Volume 532, August 2011
|Number of page(s)||31|
|Published online||19 July 2011|
A VLBA survey of the core shift effect in AGN jets
I. Evidence of dominating synchrotron opacity⋆
Max-Planck-Institut für Radioastronomie, Auf dem Hügel 69, 53121 Bonn, Germany
2 Astro Space Center of Lebedev Physical Institute, Profsoyuznaya Str. 84/32, 117997 Moscow, Russia
3 Pulkovo Astronomical Observatory, Pulkovskoe Chaussee 65/1, 196140 St. Petersburg, Russia
4 Crimean Astrophysical Observatory, 98409 Nauchny, Crimea, Ukraine
Received: 4 November 2010
Accepted: 29 March 2011
Context. The effect of a frequency dependent shift of the VLBI core position (known as the “core shift”) was predicted more than three decades ago and has since been observed in a few sources, but often within a narrow frequency range. This effect has important astrophysical and astrometric applications.
Aims. To achieve a broader understanding of the core shift effect and the physics behind it, we conducted a dedicated survey with NRAO’s Very Long Baseline Array (VLBA).
Methods. We used the VLBA to image 20 pre-selected sources simultaneously at nine frequencies in the 1.4–15.4 GHz range. The core position at each frequency was measured by referencing it to a bright, optically thin feature in the jet.
Results. A significant core shift has been successfully measured in each of the twenty sources observed. The median value of the core shift is found to be 1.21 mas if measured between 1.4 and 15.4 GHz, and 0.24 mas between 5.0 and 15.4 GHz. The core position, rc, as a function of frequency, ν, is found to be consistent with an rc ∝ ν-1 law. This behavior is predicted by the Blandford & Königl model of a purely synchrotron self-absorbed conical jet in equipartition. No systematic deviation from unity of the power law index in the rc(ν) relation has been convincingly detected.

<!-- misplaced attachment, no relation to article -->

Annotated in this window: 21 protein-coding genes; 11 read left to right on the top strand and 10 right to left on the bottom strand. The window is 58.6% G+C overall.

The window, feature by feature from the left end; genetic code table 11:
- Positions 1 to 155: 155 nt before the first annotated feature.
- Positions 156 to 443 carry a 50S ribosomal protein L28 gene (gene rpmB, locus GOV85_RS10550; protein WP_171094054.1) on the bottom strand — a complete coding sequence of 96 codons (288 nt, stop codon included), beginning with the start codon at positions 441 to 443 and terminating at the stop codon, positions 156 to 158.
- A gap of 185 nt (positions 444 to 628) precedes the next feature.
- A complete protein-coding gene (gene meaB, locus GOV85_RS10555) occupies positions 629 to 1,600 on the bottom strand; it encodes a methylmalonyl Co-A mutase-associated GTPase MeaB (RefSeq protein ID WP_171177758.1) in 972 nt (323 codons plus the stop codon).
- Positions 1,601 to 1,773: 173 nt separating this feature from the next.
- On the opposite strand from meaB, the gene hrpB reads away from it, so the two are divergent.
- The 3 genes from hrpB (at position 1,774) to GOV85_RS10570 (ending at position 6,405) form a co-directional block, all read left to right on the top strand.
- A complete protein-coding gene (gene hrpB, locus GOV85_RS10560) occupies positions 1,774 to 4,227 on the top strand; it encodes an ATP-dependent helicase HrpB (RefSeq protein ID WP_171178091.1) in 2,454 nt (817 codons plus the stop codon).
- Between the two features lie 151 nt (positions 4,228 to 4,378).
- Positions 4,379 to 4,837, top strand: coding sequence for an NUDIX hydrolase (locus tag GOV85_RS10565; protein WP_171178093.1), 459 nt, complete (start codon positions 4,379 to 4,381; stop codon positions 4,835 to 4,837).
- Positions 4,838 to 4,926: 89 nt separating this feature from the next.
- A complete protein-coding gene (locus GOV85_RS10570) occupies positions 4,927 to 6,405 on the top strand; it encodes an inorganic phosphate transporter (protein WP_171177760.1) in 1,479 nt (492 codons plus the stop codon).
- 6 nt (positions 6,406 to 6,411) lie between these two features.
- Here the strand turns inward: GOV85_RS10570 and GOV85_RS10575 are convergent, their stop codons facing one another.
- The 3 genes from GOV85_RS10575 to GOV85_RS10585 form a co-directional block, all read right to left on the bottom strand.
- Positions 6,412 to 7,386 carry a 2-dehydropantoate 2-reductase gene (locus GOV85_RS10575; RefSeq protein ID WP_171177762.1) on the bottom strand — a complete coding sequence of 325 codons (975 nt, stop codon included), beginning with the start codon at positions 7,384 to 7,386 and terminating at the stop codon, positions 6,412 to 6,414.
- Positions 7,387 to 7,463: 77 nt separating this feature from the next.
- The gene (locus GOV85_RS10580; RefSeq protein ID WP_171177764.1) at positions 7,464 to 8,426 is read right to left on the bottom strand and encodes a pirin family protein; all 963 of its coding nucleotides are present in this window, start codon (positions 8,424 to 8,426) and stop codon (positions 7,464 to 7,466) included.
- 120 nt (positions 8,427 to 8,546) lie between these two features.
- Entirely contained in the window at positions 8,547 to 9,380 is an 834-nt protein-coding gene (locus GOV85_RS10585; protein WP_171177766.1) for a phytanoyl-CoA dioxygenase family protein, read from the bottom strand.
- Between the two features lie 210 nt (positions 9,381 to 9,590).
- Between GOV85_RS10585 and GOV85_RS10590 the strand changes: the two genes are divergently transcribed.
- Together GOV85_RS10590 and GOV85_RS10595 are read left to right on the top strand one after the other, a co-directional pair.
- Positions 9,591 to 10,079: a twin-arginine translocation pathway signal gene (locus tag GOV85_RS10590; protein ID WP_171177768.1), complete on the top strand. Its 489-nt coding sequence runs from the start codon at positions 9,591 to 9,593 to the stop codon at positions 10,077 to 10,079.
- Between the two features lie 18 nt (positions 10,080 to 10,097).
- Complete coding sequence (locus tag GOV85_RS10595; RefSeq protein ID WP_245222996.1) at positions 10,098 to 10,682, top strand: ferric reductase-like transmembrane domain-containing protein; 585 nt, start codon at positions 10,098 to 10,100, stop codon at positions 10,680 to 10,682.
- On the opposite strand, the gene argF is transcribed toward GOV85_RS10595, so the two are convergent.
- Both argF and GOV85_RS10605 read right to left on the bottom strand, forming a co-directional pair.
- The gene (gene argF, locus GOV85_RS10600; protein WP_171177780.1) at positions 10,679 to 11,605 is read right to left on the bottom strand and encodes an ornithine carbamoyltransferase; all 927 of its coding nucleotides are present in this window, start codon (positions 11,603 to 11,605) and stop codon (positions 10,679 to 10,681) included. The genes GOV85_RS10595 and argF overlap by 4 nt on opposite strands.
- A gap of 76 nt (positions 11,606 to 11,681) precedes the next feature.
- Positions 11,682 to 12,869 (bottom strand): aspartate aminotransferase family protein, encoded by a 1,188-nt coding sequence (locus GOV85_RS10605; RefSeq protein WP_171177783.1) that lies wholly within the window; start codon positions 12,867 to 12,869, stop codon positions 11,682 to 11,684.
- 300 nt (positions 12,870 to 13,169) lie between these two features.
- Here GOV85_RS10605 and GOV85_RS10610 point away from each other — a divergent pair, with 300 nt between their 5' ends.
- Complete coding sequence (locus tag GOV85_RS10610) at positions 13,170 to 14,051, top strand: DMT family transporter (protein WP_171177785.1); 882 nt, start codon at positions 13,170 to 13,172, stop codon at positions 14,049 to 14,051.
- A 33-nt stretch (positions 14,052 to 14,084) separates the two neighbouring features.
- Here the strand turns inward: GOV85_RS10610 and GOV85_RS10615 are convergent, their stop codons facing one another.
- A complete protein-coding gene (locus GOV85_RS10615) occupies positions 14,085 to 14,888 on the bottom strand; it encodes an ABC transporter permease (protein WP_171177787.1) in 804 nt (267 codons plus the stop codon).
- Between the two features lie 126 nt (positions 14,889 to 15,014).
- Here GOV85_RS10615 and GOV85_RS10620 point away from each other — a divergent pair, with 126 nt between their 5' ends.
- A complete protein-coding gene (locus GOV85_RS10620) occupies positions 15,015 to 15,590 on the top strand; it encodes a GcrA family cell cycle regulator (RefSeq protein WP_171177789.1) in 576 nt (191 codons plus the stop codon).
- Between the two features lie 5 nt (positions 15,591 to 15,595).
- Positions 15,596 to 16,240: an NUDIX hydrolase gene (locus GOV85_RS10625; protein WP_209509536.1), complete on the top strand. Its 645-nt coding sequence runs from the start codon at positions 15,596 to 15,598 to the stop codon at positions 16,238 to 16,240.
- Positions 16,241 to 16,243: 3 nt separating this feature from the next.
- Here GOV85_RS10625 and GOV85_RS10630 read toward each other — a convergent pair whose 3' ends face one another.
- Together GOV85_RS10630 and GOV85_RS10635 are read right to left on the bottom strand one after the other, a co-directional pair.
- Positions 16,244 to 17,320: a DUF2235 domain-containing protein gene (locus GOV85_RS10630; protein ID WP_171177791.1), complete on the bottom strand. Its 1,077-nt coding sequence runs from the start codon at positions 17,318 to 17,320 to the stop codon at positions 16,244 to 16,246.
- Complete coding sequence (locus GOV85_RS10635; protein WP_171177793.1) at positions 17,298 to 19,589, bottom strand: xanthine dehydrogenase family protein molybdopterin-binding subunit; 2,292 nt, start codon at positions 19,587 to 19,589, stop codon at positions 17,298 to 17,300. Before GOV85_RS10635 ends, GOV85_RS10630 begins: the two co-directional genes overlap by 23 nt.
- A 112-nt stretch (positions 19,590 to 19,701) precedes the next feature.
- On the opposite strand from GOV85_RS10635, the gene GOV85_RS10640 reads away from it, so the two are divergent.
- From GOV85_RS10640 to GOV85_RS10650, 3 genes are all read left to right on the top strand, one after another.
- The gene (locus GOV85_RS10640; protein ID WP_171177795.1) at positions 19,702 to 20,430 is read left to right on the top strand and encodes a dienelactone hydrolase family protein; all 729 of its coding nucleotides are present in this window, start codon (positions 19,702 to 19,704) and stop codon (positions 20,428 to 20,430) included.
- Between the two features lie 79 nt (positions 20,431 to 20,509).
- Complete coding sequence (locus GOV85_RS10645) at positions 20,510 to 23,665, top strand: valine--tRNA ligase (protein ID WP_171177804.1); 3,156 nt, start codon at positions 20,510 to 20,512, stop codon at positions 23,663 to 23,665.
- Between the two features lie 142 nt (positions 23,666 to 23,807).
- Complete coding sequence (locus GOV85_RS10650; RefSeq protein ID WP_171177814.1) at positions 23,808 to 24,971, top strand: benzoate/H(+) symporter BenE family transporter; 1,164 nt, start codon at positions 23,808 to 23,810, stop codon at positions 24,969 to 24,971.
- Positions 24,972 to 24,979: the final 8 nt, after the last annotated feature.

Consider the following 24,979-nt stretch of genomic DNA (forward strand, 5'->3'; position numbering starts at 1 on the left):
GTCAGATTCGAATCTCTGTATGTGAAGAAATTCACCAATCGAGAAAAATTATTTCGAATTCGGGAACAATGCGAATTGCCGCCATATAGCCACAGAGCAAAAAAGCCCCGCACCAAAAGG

Conclusions. We conclude that neither free-free absorption nor gradients in pressure and/or density in the jet itself and in the ambient medium surrounding the jet play a significant role in the sources observed within the 1.4–15.4 GHz frequency range. These results support the interpretation of the parsec-scale core as a continuous Blandford-Königl type jet with smooth gradients of physical properties along it.
Key words: galaxies: active / galaxies: jets / quasars: general / radio continuum: general
Full Fig. 1 is available in electronic form at http://www.aanda.org
© ESO, 2011
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